This North American cure is made of tomato juice, Worcester sauce, black pepper and Tabasco sauce, topped with a raw egg yolk. As with real oysters, just swallow---don’t look or chew.
A common cure in Romania, Turkey and Mexico, tripe (AKA cow’s stomach) soup is made by boiling the edible offal with root vegetables, garlic, vinegar and cream. If you’re especially lucky, “fresh” tripe contains the cow’s last meal.
Poland’s go-to cure, pickle juice is the vinegary brine that pickles swim around in.
A popular inclusion in katerfrühstück or “hangover breakfast,” Germans rely on pickled herring and sauerkraut to quell “the wailing of the cats.”
Haitians place 13 pins in the cork of the bottle that gave them the hangover.
Pickled Sheep Eyeballs
Float these sightless lovelies in a glass of tomato juice and you’ve made yourself a traditional Mongolian cure.
Dried bull penis. The world has Sicily to thank for this one.
Used by Russians in a steaming sauna to whip the hangover out of themselves. A hardcore cure for a hardcore country where “vodka” means “water.”
A popular Australian cure made from brewer’s yeast, it’s a gooey brown paste packed with Vitamin B and a heinous or delicious taste, depending on whether or not you’re Australian.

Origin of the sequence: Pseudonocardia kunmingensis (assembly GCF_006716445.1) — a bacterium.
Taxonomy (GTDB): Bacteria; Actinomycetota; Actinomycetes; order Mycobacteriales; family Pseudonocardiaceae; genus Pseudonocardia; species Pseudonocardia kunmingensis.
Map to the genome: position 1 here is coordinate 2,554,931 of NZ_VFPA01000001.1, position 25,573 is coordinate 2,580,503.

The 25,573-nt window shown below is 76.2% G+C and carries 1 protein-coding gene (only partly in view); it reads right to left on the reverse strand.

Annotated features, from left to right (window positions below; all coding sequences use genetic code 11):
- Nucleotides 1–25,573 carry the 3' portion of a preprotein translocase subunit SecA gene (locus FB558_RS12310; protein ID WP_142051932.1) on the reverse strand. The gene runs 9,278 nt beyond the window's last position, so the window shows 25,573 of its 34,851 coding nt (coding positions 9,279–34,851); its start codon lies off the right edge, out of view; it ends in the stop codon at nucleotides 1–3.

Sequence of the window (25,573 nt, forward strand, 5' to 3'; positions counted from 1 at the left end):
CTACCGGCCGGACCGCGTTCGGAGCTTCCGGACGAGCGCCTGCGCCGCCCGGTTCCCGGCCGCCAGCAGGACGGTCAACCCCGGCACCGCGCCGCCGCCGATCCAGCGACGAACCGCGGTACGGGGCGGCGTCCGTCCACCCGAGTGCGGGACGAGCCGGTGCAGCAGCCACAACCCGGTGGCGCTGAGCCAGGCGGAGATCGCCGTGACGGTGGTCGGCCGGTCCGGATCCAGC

A traditional cure in ancient Rome, sometimes consumed with raw owl eggs. The original greasy breakfast.
Translated from Korean as “hangover soup,” ingredients include boiled pork spine or cow bone broth, coagulated ox blood, vegetables and spices. There’s something about the word “coagulated” that just doesn’t sit well.
Chimney sweeps in England used to mix soot milkshakes to banish their hangover shakes.
These salty, pickled plums are a popular cure for Japanese drinkers, along with miso soup, persimmons and green tea. In other news, I just found out that “futsukayoi” means “two days drunk.” Apparently the Japanese go all out.
Rabbit shit tea
The traditional cure for cowboys in the Wild West, it is exactly what it says. Add rabbit droppings to boiling water, steep, and enjoy.
Hair of the dog
From the expression “the hair of the dog that bit you,” which in the case of a hangover means having another drink, not putting dog hair in a bite wound.